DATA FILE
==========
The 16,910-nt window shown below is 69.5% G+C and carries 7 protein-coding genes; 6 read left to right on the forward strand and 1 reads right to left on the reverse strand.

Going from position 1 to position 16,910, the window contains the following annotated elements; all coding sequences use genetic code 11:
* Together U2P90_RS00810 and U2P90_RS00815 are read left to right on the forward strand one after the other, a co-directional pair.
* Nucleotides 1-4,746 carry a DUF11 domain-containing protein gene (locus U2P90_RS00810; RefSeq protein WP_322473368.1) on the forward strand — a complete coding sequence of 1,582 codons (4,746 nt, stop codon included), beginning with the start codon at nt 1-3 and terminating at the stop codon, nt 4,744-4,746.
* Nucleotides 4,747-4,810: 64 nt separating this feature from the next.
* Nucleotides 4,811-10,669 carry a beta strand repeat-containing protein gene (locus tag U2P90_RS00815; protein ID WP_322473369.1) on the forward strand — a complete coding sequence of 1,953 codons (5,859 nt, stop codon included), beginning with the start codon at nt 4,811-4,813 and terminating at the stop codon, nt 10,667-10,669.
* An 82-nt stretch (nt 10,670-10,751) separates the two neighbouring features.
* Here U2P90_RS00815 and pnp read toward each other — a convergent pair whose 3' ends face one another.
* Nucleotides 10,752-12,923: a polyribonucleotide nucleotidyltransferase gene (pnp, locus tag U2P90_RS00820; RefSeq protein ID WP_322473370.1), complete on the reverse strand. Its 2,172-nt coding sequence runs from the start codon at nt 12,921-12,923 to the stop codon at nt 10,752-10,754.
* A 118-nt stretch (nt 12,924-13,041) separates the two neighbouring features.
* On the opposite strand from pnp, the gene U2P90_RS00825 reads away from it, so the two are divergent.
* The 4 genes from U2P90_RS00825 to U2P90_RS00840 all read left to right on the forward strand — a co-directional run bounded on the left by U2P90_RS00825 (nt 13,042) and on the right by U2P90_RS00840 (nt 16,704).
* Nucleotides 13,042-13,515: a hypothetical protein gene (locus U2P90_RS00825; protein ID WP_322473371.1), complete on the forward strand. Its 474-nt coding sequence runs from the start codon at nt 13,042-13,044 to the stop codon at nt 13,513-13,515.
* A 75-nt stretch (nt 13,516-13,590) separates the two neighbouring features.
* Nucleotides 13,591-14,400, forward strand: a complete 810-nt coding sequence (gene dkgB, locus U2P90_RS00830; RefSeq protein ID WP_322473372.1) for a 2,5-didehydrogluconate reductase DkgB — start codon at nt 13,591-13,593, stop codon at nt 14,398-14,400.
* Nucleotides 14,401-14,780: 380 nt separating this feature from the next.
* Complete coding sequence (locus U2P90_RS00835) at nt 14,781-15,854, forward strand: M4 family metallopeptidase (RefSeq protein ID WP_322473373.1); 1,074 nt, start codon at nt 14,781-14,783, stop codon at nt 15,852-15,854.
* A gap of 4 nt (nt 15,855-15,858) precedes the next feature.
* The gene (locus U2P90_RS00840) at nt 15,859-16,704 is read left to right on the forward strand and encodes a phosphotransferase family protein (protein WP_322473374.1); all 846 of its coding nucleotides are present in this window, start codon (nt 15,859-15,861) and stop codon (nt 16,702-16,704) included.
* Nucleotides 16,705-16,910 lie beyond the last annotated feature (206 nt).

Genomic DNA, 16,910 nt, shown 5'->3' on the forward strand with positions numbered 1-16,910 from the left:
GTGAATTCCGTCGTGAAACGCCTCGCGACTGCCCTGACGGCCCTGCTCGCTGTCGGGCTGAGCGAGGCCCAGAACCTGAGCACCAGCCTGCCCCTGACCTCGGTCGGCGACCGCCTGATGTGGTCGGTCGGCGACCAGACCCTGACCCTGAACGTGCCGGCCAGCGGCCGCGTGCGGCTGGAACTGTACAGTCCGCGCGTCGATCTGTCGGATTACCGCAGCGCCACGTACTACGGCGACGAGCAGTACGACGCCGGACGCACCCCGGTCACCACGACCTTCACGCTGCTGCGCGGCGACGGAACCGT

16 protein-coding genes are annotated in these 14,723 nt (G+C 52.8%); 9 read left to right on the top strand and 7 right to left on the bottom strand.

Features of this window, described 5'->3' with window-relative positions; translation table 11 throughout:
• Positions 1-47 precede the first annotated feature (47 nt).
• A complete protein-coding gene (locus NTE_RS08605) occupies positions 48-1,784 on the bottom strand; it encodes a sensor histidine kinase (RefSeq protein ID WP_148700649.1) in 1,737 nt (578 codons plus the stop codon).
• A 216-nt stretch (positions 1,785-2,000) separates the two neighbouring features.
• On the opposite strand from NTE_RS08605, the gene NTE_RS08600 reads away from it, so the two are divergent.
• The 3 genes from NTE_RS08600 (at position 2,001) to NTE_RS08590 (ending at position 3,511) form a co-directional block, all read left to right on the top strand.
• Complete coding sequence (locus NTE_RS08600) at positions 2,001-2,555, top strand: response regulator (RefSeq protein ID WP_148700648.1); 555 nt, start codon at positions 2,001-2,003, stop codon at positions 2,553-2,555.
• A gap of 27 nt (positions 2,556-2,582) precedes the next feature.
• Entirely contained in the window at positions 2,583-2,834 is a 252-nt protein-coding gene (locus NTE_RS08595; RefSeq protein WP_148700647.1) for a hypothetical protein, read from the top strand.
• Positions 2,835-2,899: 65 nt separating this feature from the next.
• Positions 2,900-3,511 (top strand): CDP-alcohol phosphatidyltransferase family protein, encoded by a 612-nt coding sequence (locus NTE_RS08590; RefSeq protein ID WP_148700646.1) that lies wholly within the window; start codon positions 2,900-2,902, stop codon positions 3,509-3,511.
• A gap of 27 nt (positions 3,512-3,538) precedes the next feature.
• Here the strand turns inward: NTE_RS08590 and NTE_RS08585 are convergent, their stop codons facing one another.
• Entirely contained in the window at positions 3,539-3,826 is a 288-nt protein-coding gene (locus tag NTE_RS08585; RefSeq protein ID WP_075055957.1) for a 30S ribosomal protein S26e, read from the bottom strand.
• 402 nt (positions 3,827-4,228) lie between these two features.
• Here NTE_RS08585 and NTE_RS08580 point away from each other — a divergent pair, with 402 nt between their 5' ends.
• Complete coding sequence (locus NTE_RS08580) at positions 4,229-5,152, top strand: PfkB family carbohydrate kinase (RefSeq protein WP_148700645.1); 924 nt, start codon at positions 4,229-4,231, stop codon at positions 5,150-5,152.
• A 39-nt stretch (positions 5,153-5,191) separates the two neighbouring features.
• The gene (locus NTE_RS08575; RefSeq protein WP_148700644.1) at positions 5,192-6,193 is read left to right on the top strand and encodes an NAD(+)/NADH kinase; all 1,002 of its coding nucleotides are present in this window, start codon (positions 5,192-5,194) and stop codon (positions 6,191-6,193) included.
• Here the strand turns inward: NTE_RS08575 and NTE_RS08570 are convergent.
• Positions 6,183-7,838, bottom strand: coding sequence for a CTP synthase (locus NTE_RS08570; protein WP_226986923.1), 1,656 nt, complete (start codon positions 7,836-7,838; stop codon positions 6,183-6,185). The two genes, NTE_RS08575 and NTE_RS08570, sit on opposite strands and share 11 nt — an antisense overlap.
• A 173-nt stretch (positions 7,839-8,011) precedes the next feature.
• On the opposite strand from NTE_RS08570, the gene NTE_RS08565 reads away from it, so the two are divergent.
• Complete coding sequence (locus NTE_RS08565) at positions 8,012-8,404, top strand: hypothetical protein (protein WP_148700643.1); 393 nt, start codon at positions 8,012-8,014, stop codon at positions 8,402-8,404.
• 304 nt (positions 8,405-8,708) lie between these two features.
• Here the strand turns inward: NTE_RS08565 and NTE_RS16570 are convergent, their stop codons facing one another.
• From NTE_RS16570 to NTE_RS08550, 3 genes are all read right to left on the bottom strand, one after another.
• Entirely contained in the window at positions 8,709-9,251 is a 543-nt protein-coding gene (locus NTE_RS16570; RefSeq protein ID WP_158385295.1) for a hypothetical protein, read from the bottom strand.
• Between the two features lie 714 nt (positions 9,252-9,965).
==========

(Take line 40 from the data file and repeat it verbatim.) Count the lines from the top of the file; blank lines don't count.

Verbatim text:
• Complete coding sequence (locus NTE_RS08580) at positions 4,229-5,152, top strand: PfkB family carbohydrate kinase (RefSeq protein WP_148700645.1); 924 nt, start codon at positions 4,229-4,231, stop codon at positions 5,150-5,152.